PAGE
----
What’s a Hybrid Anamorphic Lens?

Anamorphic imaging is known for its very distinct style and some specific optical effects that the lenses create. It’s this charm that makes them so loved.

Usually this does require a real anamorphic lens that is designed to squeeze a picture and then get de-squeezed in post to create the final product. However, Vantage with their MiniHawks is claiming to have a “hybrid” anamorphic lens set. What does that mean?

Well, the good folks at Anamorphic on a Budget had the same question. They got their hands on a set of MiniHawks and use a bunch of proof of performance footage to show them off.

Vantage has already made a name for itself with their optics. The Hawk “regular” anamorphic lenses are used on plenty of high-end productions. Vantage says that while these lenses are great, anamorphic lenses are not the easiest to use. The MiniHawks were introduced to fix those shortcomings.

MiniHawks definitely deliver on that promise by bringing a list of improvements to the table. They are compact, relatively fast, a super close focus distance, and they are well corrected for geometric distortion and breathing.

They are not traditional anamorphics with their optics. They are essentially spherical (aka normal) optics with an adjustable oval iris that can emulate the look and feel of anamorphic lenses.

Just looking at the MiniHawks alongside traditional anamorphics from Cooke you can see how much smaller they could make them.

Vantage did assume that users would want to use them in a similar fashion to anamorphics, so their printed focal lengths are actually anamorphic equivalents that take into account cropping to CinemaScope aspect ratio. For example, the 40mm (2x) option is closer to a 20mm spherical lens when you look at the full image.

Close focus is a huge advantage over super limited anamorphics. The 35, 40, 50, and 65mm lenses can get down to 10”, which is almost touching the front element. The 80, 100, and 135mm go up to 14” and then the 180mm hits 19”.

T1.7 is quite fast. And they are highly corrected so should provide a sharp picture even wide open.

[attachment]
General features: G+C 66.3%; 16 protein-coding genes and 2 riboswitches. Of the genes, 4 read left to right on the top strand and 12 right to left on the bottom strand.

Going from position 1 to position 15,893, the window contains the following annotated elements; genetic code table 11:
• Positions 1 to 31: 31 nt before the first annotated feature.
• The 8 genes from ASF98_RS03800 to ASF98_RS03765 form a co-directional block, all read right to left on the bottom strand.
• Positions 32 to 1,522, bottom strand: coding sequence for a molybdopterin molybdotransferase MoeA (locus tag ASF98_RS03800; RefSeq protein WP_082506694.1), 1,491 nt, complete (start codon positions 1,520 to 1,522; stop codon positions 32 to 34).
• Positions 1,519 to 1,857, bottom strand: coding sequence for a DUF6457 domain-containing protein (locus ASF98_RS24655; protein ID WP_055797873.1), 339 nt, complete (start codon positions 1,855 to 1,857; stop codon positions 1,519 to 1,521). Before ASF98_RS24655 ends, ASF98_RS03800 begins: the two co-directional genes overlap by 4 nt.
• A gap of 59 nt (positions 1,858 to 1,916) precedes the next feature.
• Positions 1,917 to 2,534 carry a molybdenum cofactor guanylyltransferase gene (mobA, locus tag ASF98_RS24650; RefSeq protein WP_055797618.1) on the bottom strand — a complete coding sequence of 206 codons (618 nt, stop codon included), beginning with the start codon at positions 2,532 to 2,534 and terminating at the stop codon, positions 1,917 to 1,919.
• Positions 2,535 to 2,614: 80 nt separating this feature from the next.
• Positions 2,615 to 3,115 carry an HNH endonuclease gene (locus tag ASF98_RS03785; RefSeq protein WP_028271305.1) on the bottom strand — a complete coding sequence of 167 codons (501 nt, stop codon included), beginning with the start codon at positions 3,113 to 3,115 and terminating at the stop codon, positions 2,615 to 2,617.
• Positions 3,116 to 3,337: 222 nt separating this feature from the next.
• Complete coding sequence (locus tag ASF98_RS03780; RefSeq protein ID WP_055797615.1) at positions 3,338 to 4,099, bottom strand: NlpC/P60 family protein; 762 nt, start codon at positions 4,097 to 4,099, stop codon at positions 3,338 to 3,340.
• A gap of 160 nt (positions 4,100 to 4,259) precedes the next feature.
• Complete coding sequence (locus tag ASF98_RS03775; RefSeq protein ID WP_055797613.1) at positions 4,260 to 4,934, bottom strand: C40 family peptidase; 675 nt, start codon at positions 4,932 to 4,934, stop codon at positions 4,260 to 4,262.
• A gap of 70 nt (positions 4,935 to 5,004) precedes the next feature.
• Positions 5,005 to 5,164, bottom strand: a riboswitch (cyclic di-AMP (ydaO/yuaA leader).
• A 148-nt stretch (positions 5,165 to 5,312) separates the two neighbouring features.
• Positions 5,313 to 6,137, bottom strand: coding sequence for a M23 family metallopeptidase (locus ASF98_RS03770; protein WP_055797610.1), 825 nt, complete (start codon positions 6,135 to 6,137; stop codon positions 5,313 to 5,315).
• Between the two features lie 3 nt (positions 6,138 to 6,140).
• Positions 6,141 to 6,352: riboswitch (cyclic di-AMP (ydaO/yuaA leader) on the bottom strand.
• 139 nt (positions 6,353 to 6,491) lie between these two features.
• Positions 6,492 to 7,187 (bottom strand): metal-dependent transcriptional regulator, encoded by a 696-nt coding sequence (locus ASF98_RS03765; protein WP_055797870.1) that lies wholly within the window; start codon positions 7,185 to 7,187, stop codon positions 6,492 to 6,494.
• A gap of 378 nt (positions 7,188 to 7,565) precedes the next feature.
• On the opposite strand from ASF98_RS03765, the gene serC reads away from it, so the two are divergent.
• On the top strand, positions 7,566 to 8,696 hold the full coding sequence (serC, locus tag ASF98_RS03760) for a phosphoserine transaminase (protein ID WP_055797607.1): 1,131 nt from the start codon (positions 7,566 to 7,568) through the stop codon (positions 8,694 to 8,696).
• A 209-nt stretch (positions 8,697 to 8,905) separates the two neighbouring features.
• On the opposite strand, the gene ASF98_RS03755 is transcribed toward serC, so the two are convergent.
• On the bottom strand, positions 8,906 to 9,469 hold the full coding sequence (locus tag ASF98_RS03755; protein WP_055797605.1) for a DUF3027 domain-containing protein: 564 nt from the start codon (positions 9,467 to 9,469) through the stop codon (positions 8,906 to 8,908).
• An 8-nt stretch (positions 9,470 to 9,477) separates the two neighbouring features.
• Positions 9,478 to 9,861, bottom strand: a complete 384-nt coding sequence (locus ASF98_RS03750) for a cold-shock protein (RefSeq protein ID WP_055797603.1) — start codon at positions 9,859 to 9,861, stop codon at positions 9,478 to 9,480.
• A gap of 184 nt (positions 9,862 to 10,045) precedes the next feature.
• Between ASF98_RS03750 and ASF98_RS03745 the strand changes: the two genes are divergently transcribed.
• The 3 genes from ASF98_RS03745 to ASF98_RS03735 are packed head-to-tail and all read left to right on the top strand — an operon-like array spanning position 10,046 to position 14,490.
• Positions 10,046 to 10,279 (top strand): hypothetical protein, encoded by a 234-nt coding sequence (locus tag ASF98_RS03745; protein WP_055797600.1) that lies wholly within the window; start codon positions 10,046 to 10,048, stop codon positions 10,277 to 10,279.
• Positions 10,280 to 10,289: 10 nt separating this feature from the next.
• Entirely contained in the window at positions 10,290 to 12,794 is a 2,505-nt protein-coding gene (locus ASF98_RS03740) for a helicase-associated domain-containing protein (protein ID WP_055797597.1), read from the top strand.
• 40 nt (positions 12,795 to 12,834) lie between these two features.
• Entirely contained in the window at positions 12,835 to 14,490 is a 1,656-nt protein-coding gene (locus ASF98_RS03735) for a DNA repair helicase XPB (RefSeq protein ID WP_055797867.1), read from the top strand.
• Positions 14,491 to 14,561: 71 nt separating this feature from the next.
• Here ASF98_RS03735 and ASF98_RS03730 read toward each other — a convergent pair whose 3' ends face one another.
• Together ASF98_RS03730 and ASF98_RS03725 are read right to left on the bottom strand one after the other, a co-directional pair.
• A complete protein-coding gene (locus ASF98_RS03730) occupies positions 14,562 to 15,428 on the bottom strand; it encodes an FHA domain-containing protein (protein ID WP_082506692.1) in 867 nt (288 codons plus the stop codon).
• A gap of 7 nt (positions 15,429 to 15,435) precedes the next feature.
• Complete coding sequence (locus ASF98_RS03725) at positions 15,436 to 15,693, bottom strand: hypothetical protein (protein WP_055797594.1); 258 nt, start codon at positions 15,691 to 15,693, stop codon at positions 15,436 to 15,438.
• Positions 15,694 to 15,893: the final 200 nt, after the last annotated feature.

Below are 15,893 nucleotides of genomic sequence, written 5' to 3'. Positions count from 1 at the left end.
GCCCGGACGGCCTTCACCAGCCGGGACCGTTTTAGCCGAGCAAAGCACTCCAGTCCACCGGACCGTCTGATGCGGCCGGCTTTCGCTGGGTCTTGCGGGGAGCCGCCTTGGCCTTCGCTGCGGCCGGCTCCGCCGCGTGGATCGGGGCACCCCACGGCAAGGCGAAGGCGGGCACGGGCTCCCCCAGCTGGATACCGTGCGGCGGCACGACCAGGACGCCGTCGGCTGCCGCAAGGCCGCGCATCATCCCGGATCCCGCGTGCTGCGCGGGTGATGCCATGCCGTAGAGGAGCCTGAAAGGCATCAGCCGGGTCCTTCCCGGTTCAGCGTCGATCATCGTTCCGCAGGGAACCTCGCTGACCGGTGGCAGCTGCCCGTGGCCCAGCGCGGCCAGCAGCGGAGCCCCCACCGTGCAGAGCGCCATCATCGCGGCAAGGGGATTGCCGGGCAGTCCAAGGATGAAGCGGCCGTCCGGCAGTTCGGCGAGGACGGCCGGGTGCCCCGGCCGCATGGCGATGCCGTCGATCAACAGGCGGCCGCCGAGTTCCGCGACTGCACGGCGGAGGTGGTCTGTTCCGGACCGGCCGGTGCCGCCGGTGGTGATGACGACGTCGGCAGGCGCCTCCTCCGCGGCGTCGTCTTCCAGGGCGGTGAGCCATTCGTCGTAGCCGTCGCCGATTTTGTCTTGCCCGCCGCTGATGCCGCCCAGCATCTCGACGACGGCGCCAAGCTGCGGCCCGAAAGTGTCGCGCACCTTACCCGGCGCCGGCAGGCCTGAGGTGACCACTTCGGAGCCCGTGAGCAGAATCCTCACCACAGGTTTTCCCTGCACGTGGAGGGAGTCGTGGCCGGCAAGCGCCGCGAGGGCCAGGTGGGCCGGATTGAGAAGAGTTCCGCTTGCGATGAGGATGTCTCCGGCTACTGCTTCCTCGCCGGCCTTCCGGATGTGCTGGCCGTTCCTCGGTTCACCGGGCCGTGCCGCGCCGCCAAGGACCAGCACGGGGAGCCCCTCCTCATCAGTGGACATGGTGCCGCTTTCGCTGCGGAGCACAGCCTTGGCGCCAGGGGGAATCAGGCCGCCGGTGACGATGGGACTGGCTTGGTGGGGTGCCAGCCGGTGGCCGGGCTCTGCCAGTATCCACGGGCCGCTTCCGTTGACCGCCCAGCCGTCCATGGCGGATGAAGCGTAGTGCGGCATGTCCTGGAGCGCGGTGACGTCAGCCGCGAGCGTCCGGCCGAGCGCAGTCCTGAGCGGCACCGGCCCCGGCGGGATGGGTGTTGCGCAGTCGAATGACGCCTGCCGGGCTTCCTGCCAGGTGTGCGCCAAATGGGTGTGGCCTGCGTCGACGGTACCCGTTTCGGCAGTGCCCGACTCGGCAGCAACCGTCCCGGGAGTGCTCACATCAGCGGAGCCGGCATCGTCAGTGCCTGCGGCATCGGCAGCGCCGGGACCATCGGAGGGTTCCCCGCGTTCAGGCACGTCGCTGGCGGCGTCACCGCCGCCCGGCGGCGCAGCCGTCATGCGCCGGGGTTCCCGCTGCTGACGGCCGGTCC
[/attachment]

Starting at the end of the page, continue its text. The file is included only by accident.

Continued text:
All the lenses are designed as part of a matched set and look almost identical in size. There is less than an inch difference between the longest and shortest lens. Weight has some variations but the controls are set up to not give you any issues as you swap them out on set.

Image Credit: Vantage

Creating the anamorphic look are the irises mentioned earlier. They actually overlap to provide control over the final image. One is a standard 12-bladed spherical aperture as you would expect for controlling depth of field and light transmission.

The other is a two-bladed oval that creates the “hybrid” anamorphic look. This does cut down the light by almost two stops, which is why even though they are designed based on Vantage’s T1 lenses these MiniHawks max out at T1.7.

There is a lot of control with the oval iris and Vantage optimized each focal length. Being able to push so far can create a very visible anamorphic-like look, especially in the bokeh.

Another side benefit of being spherical lenses is that you can still capture a taller image. You’ll be able to do some reframing in post with that extra information.

You can also use this data to add some additional anamorphic image effects. One example is how these lenses are super well corrected for distortion you might want to add your own curvature to the edges to complete the anamorphic look.

Something you do lose with the MiniHawks are the distinctive streaks from flares. They just don’t happen here. You can add these in post or use a streak filter. Flares in general are well controlled. There is some fringing around strong light sources though.

What these lenses do is provide cinematographers and filmmakers with a lot more control over the final image. It’s interesting. Most filmmakers choose lenses specifically for their look.

The MiniHawks want to split the difference and give you the ability to get exactly what features you want (and get rid of the ones your don’t) with a combination of on set techniques and post production.

So what is a hybrid anamorphic lens? It’s essentially a spherical lens with oval rigs that has been perfectly tuned for anamorphic-like productions and editing. Unfortunately, Vantage has a patent on that iris tech and these types of lenses will remain in the rental-only world for most.

Did you find these lenses cool?

[source: Anamorphic on a Budget]

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